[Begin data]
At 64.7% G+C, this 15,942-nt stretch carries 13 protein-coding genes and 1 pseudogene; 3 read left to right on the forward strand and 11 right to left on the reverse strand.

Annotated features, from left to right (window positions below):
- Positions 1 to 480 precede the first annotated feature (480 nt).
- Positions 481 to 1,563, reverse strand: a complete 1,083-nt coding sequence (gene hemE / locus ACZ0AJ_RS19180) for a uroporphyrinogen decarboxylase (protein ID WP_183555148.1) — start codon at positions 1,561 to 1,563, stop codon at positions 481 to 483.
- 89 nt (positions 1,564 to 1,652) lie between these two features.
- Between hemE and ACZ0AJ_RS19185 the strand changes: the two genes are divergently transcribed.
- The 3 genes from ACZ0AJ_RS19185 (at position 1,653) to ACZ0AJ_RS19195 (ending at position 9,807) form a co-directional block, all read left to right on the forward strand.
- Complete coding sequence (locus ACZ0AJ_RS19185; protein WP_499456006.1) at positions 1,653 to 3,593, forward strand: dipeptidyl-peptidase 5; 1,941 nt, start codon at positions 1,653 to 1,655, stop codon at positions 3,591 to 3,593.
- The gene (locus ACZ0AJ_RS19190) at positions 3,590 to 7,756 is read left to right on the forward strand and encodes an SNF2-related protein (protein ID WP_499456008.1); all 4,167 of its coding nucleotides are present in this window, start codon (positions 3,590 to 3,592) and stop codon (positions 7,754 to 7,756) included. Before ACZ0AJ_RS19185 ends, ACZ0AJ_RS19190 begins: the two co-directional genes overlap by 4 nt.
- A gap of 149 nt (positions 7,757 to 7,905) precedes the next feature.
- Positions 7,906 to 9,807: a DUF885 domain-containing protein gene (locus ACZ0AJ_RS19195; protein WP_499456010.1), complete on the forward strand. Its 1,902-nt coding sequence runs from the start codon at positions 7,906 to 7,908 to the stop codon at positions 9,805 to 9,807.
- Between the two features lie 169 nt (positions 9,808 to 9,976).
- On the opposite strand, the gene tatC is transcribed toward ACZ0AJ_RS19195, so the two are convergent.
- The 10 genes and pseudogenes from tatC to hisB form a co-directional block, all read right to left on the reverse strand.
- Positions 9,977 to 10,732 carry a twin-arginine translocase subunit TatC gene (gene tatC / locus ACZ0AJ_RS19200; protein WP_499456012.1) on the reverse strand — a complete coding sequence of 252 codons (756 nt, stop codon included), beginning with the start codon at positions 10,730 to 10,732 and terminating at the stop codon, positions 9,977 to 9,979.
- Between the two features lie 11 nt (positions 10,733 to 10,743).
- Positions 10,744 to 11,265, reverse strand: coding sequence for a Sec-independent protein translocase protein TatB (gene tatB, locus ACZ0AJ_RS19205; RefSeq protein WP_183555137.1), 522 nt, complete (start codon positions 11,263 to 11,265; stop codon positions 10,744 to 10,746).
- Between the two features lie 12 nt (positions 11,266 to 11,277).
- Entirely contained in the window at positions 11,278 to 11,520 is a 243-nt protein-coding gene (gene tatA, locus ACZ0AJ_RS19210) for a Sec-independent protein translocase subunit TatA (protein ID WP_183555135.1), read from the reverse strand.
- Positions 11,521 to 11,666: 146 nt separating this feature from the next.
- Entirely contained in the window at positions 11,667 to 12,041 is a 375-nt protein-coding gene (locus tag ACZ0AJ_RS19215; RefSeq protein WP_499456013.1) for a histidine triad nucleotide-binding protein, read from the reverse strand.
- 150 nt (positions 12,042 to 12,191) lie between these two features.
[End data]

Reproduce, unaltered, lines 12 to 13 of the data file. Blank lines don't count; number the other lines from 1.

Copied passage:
- Between the two features lie 169 nt (positions 9,808 to 9,976).
- On the opposite strand, the gene tatC is transcribed toward ACZ0AJ_RS19195, so the two are convergent.